Lighting spectacular marks Olympics countdown

Legendary Olympian Ed Moses talks to The Birmingham Press during an event to mark the city’s part in London 2012.

BHX Olympic ringsBirmingham’s part in a successful London 2012 Olympics moved a step closer on Monday evening with the lighting of an illuminated Olympic Rings installation at Birmingham Airport. The two sets of rings, placed either side of their new Air Traffic Control Tower, will be observed by not only visitors flying into the city, but also travellers on the main A45 Birmingham-Coventry road. They are the first installation of this type in any British airport and officials are confident they will also boost their profile on the international stage.

The rings were launched at a special event attended by Paralympic gold medallist Lee Pearson and legendary athlete Dr Ed Moses as well as local participants in the London 2012 Cultural Olympiad Dance Sansaar and members of the City of Birmingham Symphony Orchestra.

Dr Moses, who won gold in the 400 metre hurdles at the 1976 and 1984 Games, later spoke of the part Birmingham will be playing in the London event, when the city will host the training camps of  the USA and Jamaican track & field teams prior to the Games’ opening. “I was an athletes’ representative on the IOC Athletes Co-ordination Commission. My job was to go out six years ago when London got the Games and follow up all the issues that are important to athletes. And so I’ve been following the process of how the Games will be put on and I’m completely satisfied that everything’s going to be great, that the facilities and organisation is going to be top of the line, as good as any Olympic games ever. It’s going to be a great Games, an event for the whole country.”

As for Birmingham’s contribution, the former double Olympic and World champion was equally confident. “I haven’t seen the facilities, but I’m sure they’re going to be top-notch.  You have the powerhouses of track and field coming here and everything will be up to standard. I’m confident Birmingham will be able to make sure that the USA and Jamaican teams will perform to the best of their abilities. Birmingham will be a great help to them – the training facilities, food, where they’re staying, the environment, the quietness and the proximity to London. There will have been years of research to make sure the athletes come to the best place they can.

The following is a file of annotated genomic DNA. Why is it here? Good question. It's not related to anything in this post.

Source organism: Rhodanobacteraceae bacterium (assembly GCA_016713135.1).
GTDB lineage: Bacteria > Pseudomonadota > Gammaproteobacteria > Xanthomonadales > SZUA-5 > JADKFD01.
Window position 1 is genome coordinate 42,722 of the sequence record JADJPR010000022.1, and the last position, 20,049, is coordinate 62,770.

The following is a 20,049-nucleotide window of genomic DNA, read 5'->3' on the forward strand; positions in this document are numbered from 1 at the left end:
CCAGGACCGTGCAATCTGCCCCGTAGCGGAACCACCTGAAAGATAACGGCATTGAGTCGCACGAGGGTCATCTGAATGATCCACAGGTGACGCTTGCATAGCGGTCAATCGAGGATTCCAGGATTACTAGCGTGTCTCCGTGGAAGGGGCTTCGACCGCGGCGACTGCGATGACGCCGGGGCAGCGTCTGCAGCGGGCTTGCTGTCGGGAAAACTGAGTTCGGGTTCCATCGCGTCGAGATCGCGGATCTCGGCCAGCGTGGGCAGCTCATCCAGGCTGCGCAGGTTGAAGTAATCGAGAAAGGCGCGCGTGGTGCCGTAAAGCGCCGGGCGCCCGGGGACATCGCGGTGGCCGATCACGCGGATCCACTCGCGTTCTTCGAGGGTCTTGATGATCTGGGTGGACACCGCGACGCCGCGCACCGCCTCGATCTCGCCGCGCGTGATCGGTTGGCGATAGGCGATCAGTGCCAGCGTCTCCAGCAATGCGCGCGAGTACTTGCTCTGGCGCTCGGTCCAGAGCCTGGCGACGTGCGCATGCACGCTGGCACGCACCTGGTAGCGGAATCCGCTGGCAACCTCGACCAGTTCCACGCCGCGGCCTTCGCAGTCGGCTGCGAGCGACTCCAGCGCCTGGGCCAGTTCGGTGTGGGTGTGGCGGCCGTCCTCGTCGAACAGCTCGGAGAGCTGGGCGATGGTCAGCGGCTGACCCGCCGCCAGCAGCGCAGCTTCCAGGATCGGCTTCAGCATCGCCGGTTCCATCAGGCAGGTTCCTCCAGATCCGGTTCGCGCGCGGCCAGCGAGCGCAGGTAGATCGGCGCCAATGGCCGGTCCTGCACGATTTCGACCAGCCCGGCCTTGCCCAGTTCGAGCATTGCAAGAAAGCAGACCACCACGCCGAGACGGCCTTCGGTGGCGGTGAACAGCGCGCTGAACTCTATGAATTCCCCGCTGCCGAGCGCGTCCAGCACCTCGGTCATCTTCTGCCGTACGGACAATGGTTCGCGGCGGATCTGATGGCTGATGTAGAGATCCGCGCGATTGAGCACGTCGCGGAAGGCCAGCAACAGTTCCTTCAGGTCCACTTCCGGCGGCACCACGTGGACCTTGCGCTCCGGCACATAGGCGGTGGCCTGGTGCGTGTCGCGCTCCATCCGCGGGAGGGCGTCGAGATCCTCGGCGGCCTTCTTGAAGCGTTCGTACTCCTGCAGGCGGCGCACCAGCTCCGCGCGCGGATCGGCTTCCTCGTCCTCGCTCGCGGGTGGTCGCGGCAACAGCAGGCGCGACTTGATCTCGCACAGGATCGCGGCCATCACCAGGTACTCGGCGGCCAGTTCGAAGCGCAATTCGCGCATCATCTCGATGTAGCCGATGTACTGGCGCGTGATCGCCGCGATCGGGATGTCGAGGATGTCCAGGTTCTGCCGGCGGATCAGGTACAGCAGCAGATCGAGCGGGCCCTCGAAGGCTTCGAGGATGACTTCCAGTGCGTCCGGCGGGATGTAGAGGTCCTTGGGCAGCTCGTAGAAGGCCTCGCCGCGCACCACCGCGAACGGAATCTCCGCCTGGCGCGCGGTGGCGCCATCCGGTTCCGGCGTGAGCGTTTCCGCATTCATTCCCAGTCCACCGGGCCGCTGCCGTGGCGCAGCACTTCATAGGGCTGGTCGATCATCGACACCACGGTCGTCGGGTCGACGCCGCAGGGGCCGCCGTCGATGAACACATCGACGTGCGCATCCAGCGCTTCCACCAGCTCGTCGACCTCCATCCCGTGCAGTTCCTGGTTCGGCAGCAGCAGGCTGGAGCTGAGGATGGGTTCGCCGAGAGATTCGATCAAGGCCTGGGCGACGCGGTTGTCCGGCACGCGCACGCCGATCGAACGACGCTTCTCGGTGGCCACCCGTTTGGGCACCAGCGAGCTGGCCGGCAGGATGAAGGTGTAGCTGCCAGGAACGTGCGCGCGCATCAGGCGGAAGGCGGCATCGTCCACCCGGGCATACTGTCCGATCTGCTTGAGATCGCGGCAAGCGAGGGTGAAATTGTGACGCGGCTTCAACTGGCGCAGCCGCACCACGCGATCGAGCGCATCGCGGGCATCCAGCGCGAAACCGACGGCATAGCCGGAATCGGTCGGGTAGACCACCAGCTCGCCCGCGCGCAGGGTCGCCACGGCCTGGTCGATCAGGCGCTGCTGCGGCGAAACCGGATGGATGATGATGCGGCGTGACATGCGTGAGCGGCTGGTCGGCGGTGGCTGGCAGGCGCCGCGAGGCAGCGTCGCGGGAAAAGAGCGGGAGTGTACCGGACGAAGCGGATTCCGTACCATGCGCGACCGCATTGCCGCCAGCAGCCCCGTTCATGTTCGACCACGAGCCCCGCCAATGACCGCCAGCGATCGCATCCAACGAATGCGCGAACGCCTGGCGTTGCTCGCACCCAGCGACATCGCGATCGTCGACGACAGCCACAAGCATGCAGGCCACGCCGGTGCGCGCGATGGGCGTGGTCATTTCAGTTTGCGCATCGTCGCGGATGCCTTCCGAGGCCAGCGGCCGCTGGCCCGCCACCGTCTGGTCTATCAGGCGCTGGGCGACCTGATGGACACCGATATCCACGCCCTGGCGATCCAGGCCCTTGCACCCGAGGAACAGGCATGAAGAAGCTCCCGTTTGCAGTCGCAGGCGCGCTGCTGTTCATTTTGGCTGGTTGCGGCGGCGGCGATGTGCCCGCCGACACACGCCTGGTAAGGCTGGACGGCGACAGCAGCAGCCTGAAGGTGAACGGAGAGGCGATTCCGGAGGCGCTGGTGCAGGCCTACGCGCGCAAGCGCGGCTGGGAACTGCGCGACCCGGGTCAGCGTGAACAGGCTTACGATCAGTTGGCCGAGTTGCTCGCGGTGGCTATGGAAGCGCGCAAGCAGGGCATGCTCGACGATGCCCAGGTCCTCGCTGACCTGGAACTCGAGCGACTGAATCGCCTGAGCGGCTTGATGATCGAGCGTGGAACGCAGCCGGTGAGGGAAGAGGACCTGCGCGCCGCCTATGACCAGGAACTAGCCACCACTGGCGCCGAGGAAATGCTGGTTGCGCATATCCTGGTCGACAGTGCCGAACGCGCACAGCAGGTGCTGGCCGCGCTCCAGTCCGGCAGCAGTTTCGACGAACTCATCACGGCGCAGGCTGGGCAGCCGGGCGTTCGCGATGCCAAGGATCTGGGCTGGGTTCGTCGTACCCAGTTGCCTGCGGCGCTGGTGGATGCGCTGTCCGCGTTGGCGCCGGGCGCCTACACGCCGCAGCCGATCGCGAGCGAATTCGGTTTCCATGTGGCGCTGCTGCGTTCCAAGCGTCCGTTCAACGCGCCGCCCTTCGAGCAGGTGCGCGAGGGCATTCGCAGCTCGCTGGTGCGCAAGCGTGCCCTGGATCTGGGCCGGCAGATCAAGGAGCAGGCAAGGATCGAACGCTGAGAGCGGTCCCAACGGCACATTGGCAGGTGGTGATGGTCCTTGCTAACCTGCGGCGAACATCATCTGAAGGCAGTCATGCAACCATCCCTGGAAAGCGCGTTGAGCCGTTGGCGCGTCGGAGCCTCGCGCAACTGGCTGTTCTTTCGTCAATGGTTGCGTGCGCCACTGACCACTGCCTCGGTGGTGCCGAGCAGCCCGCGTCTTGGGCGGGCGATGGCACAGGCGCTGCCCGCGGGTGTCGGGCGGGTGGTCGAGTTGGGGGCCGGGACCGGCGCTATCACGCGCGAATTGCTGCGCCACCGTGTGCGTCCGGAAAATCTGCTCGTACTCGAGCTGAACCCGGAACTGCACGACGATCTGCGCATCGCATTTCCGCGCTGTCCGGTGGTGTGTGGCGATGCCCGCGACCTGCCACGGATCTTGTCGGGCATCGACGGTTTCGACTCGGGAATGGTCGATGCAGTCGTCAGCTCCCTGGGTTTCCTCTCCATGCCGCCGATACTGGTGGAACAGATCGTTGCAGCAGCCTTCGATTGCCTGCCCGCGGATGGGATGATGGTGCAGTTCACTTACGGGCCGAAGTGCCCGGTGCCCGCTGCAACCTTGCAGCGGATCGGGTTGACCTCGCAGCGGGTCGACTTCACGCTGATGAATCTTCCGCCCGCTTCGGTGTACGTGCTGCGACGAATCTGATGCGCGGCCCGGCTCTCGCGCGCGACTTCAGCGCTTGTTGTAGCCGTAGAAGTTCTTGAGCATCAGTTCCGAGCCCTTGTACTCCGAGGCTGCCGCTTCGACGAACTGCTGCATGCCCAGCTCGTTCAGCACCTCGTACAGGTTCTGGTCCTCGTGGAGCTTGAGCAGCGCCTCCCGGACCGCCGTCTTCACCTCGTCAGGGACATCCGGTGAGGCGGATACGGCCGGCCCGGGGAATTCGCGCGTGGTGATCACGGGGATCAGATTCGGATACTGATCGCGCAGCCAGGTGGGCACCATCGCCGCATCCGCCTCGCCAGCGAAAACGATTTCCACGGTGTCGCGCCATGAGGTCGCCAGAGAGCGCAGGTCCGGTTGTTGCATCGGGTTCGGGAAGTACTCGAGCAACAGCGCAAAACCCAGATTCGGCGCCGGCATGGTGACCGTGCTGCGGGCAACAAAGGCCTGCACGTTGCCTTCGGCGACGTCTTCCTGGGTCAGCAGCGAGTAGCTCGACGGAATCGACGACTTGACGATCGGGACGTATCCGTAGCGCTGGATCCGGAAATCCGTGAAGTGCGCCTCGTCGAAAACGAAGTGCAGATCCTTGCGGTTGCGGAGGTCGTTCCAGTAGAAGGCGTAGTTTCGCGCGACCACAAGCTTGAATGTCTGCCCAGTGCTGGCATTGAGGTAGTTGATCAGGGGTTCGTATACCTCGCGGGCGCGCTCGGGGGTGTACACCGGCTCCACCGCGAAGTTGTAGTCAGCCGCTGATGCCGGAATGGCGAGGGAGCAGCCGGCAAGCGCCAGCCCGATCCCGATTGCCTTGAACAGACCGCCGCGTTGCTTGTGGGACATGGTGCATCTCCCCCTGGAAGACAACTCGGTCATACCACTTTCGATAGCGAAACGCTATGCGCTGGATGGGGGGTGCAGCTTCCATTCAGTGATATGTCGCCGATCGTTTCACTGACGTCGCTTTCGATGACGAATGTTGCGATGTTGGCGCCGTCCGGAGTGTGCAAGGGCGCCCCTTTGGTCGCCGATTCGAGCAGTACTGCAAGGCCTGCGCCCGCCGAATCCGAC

“The training camp will be more important than the games themselves. If you don’t get it right in training, nothing can happen, no magic will make it right in London.”

CEO of Birmingham Airport, Paul Kehoe, echoed Dr Moses’ sentiments. He told us, “We are pleased to welcome such a legendary figure to this event, and also delighted to be playing a part in London 2012 with the rings on show on our brand new control tower.  The Olympic Games are for the whole country, not just London. Every visitor to the airport and passer-by will see this spectacular welcome and realise that we are proud to be a part of such a historic occasion. It’s helping to raise up a notch the excitement about the Games.”

Of the airport’s plans for the summer, he added, “We’re not intending to be particularly busy because of the Games, but we will be ready should the need arise. We’re the first airport outside the Games control area, so should there be any issues with flying we will be able to handle extra passengers. We’re expecting to have a busy summer in any case, and I think that the Olympics and the Queen’s jubilee will lift us all up. It’s been a pretty miserable few years and this will enable us all to have some fun and raise the hopes of the country. We also hope that this will show the government how Birmingham airport should be included in any national air infrastructure.”